Saturday, April 14, 2018

Hopeful Thinking - Saturday, April 14, 2018 - The Secret to Life

There is one great overarching message which all mythology and religion tells us. It is repeated over and over. Story after story, it is drilled into us. God(s) want us to be grateful. They want our praise, our devotion. They expect total obedience and lengthy worship. At least, that’s how we have interpreted it.
The haphazard character of humanity is so often ascribed to divinity. We love to believe that God feels the way we feel. That God is only interested in being praised for the benefit of an ego. Greek mythology is especially good at making the divine in their stories behave like spoiled children. Worse actually, self-absorbed teenagers.
We historically sculpt the divine into a jealous reflection of ourselves. We know how we like to be praised. We know how good it feels to have a job well done recognized by people we respect. Some of us are obsessed with praise for unhealthy reasons and behave badly, even vengefully, when they don’t get what they need. We assume the same of heaven. We don’t realize that we are still telling those old misinterpretations about the nature of worship, and even sacrifice. We have outgrown our old understandings about the reasons for praise.
It’s to be expected, actually. I assume it’s part of the divine process of embedding gratitude into the culture of humanity over dozens of centuries. First, make it compulsory, then systems develop, over time it becomes habit, eventually we begin to notice the benefits, and finally we are evolved enough to do it on purpose and with full understanding. Isn’t that how every school lesson is learned? I know that’s exactly how I learned multiplication.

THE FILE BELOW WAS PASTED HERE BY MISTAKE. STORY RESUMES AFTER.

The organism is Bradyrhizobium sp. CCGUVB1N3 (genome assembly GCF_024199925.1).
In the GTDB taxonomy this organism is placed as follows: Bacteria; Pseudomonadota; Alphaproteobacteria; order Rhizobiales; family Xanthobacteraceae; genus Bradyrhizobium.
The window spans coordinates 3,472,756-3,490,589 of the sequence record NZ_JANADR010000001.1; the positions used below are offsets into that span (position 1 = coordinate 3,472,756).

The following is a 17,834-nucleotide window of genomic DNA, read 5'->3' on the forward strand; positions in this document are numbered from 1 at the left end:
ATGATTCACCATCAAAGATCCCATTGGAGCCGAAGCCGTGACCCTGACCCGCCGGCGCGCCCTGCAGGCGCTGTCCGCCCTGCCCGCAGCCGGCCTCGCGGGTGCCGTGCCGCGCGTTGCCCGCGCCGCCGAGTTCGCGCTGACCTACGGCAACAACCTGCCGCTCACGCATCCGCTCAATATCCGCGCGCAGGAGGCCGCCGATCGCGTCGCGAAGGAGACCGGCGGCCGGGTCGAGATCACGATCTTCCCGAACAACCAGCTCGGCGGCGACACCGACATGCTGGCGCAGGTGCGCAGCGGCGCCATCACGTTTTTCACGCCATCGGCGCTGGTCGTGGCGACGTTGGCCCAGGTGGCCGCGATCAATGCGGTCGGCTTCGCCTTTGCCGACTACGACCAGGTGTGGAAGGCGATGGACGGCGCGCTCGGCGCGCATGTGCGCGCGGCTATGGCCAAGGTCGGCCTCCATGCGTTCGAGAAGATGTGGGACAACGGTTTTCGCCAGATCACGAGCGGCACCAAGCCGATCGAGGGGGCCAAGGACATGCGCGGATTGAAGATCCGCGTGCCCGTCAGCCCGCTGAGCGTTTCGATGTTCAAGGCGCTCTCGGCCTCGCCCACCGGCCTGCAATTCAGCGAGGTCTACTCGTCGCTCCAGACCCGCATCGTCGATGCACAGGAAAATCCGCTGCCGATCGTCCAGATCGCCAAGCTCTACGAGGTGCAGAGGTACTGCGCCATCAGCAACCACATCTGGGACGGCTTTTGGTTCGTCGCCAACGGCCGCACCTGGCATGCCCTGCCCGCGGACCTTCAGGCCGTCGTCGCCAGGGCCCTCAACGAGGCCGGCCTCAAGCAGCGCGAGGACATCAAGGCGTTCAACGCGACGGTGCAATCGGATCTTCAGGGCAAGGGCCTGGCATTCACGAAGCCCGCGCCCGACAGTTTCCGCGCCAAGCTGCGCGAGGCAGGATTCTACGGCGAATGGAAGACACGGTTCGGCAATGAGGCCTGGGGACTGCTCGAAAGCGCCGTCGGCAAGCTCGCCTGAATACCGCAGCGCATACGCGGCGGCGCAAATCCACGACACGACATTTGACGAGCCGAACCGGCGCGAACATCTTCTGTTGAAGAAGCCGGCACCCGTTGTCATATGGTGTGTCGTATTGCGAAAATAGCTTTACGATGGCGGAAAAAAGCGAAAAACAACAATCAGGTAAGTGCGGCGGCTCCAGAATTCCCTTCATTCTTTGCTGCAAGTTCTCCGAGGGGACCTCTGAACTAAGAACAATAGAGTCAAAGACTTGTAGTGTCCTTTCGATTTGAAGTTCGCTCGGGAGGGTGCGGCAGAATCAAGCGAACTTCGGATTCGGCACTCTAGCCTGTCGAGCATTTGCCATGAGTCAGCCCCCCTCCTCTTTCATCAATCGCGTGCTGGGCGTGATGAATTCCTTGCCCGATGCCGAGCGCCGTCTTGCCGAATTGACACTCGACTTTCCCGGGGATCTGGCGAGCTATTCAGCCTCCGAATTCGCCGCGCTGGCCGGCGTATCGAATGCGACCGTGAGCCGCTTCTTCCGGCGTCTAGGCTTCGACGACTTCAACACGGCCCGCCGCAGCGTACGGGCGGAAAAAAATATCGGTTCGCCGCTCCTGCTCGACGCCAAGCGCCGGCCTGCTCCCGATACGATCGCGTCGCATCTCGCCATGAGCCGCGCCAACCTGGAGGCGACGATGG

If there is a God, wouldn’t It know that humans learn in this linear way? Wouldn’t It present the lesson of gratitude to humanity in a way that we would slowly, but completely, enshroud it into our daily customs and rituals? Spiritual logic would observe that God nudges humanity rather than forces it. As all good parenting does.
Praise is about the experience of gratitude. It’s like the old milk campaign, it does a body good. There are mysterious comforts to the practice of gratitude as well as literal, physiological benefits. When we are all at optimum, both emotionally and physically, what else might our society be capable of? What higher levels of thought await us once we get out of our own way?
When agriculture was first invented, and we didn’t need to spend all and every day using our creativity to gather food, we had brain space leftover for higher levels of creative output. Of course we first used that creativity for warfare. But that’s what adolescents do. Eventually they grow up and higher forms of innovation begin to creep in. Both social and technological. Statistics show that warfare is actually slowly going out of business over time. Wonder why that is.
Today we have the luxury of examining gratitude and spiritual praise to see with hindsight the purpose and benefit of living a life saturated with thanksgiving. Are we finally mature enough as a society to see beyond the history of our rituals and find what they’ve really been trying to teach us for thousands of years? Is it gratitude which finally reveals itself to be the secret to life?
I’ve seen enough sociological and psychological research over the years to convince me there is a special relationship between humans and gratitude. There’s certainly no mistaking it is a central component to all spiritual practice. Plus, it actually feels good. So what do those three facts encourage in you?
It’s hard to feel grateful for things we don’t understand. Things which hurt us or frustrate us. That’s what the practices are all about. Forgiveness, hospitality, nonresistance, empowerment and compassion. These are the platforms which support the existence of gratitude. They enhance our capacity for gratefulness in times when we don’t understand our world. They help us assume that goodness is in the cracks. And goodness then becomes the seed we water.
Be thankful for everything. Literally. Say, ‘thank you for everything.’ Mean it. Find a place inside of you which can spend time dwelling on a belief that all shall be, and in fact truly is, well. Do it every day. Face stress with gratitude. Directly confront misery with it. Use gratitude as a weapon—perhaps the only weapon—against fear itself. I have a deep suspicion it will not only rewire the actual circuitry of your brain over time, but all parts of your reality as you know it.